Toppling Throne and Altar

The tragedy of Mexican politics after independence is that the authority of throne and altar was overturned with no adequate political formula to fill the void. The man who secured the country’s independence, Agustin de Iturbide, aimed to guarantee the privileges of the Catholic Church in Mexico and even to establish a new royal dynasty and aristocracy, the Order of Guadalupe. Under republican pressure, his monarchical project fell apart quickly, and, after returning from exile, he faced a firing squad. Thus, the man who gave Mexico its independence, and its tricolor national flag, died a traitor’s death in his nation’s official history. Only one statue remains for him today—in Catholic Guanajuato.

By contrast, the outstanding politician of the mid-19th century, the black-clad Benito Juarez, tried to establish a liberal, constitutional order without religious influence. The constitution that he and his fellow liberals passed in 1857 scaled back dramatically the Church’s wealth and privilege in society. Pius IX condemned it, leading to a severing of diplomatic relations between Mexico City and the Holy See. Civil war between liberals and conservatives quickly erupted.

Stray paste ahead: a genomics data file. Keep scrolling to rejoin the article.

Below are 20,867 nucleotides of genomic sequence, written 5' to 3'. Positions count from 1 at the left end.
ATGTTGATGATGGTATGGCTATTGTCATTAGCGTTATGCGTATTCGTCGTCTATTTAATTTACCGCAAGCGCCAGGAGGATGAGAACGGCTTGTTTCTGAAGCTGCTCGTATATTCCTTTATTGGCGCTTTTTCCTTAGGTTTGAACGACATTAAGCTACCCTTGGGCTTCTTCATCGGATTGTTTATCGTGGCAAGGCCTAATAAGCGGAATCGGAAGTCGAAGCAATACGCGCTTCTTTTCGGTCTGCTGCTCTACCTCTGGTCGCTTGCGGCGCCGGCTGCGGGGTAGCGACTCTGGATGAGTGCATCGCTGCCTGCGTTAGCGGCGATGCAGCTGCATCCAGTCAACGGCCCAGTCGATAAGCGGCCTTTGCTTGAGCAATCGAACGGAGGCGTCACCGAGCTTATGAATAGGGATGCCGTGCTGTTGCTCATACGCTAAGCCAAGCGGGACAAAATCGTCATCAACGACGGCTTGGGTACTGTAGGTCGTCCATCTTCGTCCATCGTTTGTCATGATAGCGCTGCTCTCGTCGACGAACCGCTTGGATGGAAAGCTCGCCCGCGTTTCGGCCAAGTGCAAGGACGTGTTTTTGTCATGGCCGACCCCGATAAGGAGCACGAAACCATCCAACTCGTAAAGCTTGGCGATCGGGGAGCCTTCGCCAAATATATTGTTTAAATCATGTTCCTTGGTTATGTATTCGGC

Napoleon III, with dreams of regaining a new world empire, intervened militarily and imposed Maximilian of Hapsburg as the new ruler of Mexico. Seeing an opportunity to restore her lost position, the Church allied herself with Maximilian and the French, and the liberals fled into the hinterlands. When the geopolitical situation turned and the French Army withdrew, Juarez and the liberal forces triumphed. Maximilian was shot. Catholic conservatives were scattered and the Church discredited.

Meanwhile, Pius IX fled Rome before Garibaldi’s forces and issued a decree that Italian Catholics should abstain from participation in the nationalist Italian government. According to the historian Jaime Adame Goddard, Mexican Catholics also took this message to heart and withdrew from politics. Statues to Juarez sprung up everywhere. And so, one of the world’s most Catholic countries became dominated for decades by one of the world’s most radically secularist political elites.